COVID-19: The Digital Divide Drives Inequities in Virtual Learning

A. DeCarlo
A. DeCarlo

Summary Bullets:

  • With 872 million students relying on some form of virtual learning this academic year, lack of access to reliable technology for some is translating into an academic disaster for millions.
  • While the pandemic drags on, observers are urging a concerted effort to fill in technology gaps to support all students as schools work to find a safe path back to physical school.

COVID-19 sent billions of students into a new virtual reality as schools in 192 countries closed their doors. At the pandemic’s peak, 1.6 billion students were impacted. Even the most well-funded school systems struggled to adjust, with technology platforms that faltered. In poorer systems, the lack of technology and connectivity meant many students’ education for the year effectively ended in March.

Now the United Nations (UN) is sounding the alarm that continuation of distance learning during the COVID-19 crisis may leave too many students without the right technology tools in an academic abyss. UNICEF said 872 million are still not back in a physical school.

While many are adjusting to what is largely considered a more dynamic and structured distance learning environment than they experienced in the spring, UNICEF said there is still a sizable percentage facing a major educational deficit due to the digital divide. 463 million students received no distance learning during the pandemic because of lack of internet access, computers, or mobile devices.

A recent UN survey of 158 countries found that one in four nations had no firm date for allowing students to return to school. UN officials noted that protracted periods of time away from educational institutions have implications beyond the classroom.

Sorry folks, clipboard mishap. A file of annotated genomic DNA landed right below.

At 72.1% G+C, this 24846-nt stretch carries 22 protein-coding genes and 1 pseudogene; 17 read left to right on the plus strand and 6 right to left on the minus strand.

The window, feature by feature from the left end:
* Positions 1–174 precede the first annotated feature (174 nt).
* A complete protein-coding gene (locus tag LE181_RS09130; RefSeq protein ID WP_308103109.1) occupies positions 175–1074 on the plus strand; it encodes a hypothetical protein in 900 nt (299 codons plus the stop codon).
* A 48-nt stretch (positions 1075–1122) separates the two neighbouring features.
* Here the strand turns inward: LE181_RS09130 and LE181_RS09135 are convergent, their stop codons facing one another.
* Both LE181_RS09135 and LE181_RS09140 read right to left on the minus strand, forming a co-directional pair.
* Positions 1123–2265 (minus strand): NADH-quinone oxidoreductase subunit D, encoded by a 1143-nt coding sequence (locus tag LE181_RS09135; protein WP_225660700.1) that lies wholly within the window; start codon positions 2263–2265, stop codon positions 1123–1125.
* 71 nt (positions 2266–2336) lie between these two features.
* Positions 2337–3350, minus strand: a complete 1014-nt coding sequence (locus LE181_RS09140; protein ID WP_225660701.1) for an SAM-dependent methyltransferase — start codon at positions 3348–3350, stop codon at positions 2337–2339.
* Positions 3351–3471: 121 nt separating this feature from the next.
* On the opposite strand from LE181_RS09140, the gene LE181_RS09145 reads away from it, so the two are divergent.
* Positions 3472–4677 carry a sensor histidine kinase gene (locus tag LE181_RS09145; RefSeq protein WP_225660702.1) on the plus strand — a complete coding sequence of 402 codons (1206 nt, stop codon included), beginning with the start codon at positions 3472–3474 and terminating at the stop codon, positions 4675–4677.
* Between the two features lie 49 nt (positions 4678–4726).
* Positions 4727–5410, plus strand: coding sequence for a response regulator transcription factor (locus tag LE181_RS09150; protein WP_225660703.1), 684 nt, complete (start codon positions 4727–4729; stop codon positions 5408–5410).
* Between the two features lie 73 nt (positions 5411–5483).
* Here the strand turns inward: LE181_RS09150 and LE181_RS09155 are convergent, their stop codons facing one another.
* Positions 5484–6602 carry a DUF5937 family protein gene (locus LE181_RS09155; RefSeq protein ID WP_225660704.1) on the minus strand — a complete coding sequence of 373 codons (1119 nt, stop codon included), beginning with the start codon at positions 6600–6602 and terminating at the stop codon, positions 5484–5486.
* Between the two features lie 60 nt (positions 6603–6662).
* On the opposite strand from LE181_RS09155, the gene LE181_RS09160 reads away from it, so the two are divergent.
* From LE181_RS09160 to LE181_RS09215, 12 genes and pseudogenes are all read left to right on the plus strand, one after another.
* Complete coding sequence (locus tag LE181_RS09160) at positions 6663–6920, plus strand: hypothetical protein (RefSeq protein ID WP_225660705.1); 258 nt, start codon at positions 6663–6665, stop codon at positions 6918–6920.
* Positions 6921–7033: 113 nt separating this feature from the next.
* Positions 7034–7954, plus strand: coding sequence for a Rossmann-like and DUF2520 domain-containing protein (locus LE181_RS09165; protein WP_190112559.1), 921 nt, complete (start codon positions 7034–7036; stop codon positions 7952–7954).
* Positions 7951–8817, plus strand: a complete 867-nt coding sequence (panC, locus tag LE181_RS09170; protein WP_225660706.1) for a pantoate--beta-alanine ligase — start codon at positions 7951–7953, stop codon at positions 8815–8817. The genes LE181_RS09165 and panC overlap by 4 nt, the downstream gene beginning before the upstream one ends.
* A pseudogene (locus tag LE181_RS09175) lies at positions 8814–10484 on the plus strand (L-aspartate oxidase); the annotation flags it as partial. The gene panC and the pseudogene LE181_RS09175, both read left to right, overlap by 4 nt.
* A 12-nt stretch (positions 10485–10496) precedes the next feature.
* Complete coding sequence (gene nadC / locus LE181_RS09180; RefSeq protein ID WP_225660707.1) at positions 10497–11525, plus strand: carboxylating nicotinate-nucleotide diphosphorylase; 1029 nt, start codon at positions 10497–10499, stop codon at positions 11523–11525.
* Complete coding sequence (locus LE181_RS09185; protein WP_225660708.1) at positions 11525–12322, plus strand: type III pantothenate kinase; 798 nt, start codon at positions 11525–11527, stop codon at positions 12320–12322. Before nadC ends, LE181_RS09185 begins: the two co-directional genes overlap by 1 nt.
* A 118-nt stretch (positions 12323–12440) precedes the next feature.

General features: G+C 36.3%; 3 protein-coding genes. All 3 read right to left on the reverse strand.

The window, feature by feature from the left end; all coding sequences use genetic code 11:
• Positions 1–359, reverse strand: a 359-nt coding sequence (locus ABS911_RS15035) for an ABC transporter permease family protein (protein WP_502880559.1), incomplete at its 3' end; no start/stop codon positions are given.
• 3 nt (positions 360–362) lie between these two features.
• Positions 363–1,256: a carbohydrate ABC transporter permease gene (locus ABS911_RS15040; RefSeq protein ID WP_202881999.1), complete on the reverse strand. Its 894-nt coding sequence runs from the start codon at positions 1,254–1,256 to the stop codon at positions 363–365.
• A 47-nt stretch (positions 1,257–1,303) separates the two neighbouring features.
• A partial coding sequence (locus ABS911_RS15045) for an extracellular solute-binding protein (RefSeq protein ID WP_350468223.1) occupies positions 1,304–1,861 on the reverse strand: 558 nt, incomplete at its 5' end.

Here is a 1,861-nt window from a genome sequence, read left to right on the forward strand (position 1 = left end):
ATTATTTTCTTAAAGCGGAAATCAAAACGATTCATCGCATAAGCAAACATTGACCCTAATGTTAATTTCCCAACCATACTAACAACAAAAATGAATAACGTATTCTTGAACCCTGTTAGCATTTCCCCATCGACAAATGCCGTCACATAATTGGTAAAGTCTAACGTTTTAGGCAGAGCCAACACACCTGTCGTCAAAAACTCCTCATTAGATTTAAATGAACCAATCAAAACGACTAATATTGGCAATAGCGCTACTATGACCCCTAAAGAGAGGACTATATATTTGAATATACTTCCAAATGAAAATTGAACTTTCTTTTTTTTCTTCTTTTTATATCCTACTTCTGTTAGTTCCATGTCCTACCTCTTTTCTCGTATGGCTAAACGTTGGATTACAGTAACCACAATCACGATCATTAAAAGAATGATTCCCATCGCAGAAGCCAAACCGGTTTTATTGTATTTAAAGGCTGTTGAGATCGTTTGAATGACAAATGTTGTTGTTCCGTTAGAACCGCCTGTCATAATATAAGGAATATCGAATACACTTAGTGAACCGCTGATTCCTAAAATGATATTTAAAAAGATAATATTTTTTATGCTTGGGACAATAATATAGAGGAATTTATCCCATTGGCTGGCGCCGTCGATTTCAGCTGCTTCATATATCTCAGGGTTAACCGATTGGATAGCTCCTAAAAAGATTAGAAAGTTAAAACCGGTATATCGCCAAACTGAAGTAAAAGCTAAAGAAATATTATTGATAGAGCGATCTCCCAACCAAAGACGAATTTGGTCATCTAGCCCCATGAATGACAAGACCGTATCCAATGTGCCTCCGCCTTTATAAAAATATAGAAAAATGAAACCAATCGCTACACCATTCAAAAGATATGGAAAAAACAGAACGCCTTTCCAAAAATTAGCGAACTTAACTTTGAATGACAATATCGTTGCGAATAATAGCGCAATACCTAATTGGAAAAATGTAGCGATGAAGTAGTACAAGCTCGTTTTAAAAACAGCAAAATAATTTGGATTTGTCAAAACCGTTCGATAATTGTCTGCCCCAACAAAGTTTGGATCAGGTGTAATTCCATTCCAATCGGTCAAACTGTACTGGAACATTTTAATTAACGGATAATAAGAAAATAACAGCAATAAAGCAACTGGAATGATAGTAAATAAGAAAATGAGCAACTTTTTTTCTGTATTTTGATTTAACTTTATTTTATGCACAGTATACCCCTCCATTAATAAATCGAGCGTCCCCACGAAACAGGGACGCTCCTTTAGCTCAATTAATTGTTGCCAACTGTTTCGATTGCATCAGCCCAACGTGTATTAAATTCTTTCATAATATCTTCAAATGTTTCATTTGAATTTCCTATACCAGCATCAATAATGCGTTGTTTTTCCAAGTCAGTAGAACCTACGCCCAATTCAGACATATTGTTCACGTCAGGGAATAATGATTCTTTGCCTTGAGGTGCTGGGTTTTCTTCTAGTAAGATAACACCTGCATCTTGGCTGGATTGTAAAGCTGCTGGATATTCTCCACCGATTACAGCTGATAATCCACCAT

Schools provide a safety net for students, without which students are placed at a higher risk for physical and emotional abuse, child labor, and other issues. These students are far less likely to break the cycle of poverty. This year, at least 24 million children are projected to drop out of school because of the pandemic.

The UN did cite positive examples of schools that were adapting their physical classrooms successfully during the time of COVID-19. Schools in Senegal are spacing desks to keep students physically distant. Rwanda is constructing new classrooms. Egypt is staggering school hours to support smaller cohorts of students.

However, big concerns remain about unaddressed issues in making education accessible to all children. Technology clearly will play a bigger role going forward, even when all children are able to return to a physical classroom.

Most major technology vendors including Amazon Web Services, Google, and Microsoft are contributing to research and development to support advances in education.

The lessons from 2020 will most certainly inform how students learn for years to come. Innovations in areas like virtual reality have the potential to open up future learning opportunities to all children. But without access, those opportunities are off the table and children are left behind.

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